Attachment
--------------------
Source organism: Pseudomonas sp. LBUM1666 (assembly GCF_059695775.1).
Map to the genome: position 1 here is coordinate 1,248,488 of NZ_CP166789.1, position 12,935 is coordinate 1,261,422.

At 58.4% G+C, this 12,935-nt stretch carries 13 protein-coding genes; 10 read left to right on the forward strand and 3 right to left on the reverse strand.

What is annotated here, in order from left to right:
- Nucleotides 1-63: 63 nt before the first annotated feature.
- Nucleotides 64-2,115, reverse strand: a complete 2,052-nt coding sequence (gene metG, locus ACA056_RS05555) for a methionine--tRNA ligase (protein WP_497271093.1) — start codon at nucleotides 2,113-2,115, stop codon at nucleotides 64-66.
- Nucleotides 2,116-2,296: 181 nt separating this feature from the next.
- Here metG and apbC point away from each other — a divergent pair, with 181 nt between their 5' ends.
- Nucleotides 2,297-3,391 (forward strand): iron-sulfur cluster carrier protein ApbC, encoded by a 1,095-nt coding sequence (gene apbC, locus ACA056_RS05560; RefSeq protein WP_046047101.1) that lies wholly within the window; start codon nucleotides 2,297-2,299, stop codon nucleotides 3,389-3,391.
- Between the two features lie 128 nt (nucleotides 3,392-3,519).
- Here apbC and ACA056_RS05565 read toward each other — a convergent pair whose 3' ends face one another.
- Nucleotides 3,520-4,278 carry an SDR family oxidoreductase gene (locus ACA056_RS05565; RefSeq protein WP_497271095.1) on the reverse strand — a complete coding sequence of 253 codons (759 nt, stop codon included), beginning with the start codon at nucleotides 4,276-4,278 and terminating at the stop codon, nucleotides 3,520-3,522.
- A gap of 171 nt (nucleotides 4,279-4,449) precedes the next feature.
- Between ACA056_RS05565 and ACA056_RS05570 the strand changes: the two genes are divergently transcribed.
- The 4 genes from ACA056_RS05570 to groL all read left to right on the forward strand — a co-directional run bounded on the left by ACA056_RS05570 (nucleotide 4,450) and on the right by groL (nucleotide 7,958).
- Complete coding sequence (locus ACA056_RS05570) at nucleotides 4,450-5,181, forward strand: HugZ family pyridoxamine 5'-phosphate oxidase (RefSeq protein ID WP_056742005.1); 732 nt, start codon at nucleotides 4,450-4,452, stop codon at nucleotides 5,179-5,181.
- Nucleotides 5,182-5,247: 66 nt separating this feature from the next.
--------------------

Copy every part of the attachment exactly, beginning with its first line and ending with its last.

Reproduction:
Source organism: Pseudomonas sp. LBUM1666 (assembly GCF_059695775.1).
Map to the genome: position 1 here is coordinate 1,248,488 of NZ_CP166789.1, position 12,935 is coordinate 1,261,422.

At 58.4% G+C, this 12,935-nt stretch carries 13 protein-coding genes; 10 read left to right on the forward strand and 3 right to left on the reverse strand.

What is annotated here, in order from left to right:
- Nucleotides 1-63: 63 nt before the first annotated feature.
- Nucleotides 64-2,115, reverse strand: a complete 2,052-nt coding sequence (gene metG, locus ACA056_RS05555) for a methionine--tRNA ligase (protein WP_497271093.1) — start codon at nucleotides 2,113-2,115, stop codon at nucleotides 64-66.
- Nucleotides 2,116-2,296: 181 nt separating this feature from the next.
- Here metG and apbC point away from each other — a divergent pair, with 181 nt between their 5' ends.
- Nucleotides 2,297-3,391 (forward strand): iron-sulfur cluster carrier protein ApbC, encoded by a 1,095-nt coding sequence (gene apbC, locus ACA056_RS05560; RefSeq protein WP_046047101.1) that lies wholly within the window; start codon nucleotides 2,297-2,299, stop codon nucleotides 3,389-3,391.
- Between the two features lie 128 nt (nucleotides 3,392-3,519).
- Here apbC and ACA056_RS05565 read toward each other — a convergent pair whose 3' ends face one another.
- Nucleotides 3,520-4,278 carry an SDR family oxidoreductase gene (locus ACA056_RS05565; RefSeq protein WP_497271095.1) on the reverse strand — a complete coding sequence of 253 codons (759 nt, stop codon included), beginning with the start codon at nucleotides 4,276-4,278 and terminating at the stop codon, nucleotides 3,520-3,522.
- A gap of 171 nt (nucleotides 4,279-4,449) precedes the next feature.
- Between ACA056_RS05565 and ACA056_RS05570 the strand changes: the two genes are divergently transcribed.
- The 4 genes from ACA056_RS05570 to groL all read left to right on the forward strand — a co-directional run bounded on the left by ACA056_RS05570 (nucleotide 4,450) and on the right by groL (nucleotide 7,958).
- Complete coding sequence (locus ACA056_RS05570) at nucleotides 4,450-5,181, forward strand: HugZ family pyridoxamine 5'-phosphate oxidase (RefSeq protein ID WP_056742005.1); 732 nt, start codon at nucleotides 4,450-4,452, stop codon at nucleotides 5,179-5,181.
- Nucleotides 5,182-5,247: 66 nt separating this feature from the next.